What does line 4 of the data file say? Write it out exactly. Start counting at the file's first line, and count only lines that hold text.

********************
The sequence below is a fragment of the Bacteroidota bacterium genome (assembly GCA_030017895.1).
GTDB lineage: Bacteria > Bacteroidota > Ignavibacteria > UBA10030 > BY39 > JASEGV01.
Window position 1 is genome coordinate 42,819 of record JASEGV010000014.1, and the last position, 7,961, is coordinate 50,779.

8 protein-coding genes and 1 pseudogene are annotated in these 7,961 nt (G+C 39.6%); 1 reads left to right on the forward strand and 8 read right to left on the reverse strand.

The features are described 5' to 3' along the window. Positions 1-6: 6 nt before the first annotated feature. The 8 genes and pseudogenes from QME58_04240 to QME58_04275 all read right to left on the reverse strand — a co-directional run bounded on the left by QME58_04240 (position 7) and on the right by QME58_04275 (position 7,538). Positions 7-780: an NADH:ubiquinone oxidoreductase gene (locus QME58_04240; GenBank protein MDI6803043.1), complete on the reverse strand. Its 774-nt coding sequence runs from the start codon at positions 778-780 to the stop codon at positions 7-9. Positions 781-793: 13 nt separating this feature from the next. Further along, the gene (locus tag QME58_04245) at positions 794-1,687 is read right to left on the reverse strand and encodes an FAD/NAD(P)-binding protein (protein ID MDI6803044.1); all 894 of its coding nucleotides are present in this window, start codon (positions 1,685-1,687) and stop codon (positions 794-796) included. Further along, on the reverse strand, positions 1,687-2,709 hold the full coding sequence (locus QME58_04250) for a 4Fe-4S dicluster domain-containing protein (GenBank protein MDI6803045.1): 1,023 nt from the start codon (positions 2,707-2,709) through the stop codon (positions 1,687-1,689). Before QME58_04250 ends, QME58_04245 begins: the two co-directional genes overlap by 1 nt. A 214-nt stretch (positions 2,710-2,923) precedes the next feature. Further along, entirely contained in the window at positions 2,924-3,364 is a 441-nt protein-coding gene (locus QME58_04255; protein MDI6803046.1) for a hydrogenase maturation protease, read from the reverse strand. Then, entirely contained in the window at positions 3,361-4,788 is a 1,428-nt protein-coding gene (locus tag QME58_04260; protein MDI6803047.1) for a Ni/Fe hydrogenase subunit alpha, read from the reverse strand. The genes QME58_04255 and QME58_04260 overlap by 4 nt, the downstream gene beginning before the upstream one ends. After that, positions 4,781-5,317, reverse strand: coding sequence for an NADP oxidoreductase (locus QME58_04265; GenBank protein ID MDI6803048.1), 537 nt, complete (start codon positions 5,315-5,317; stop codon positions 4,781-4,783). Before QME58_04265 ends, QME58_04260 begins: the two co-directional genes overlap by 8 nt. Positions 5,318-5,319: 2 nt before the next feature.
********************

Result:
8 protein-coding genes and 1 pseudogene are annotated in these 7,961 nt (G+C 39.6%); 1 reads left to right on the forward strand and 8 read right to left on the reverse strand.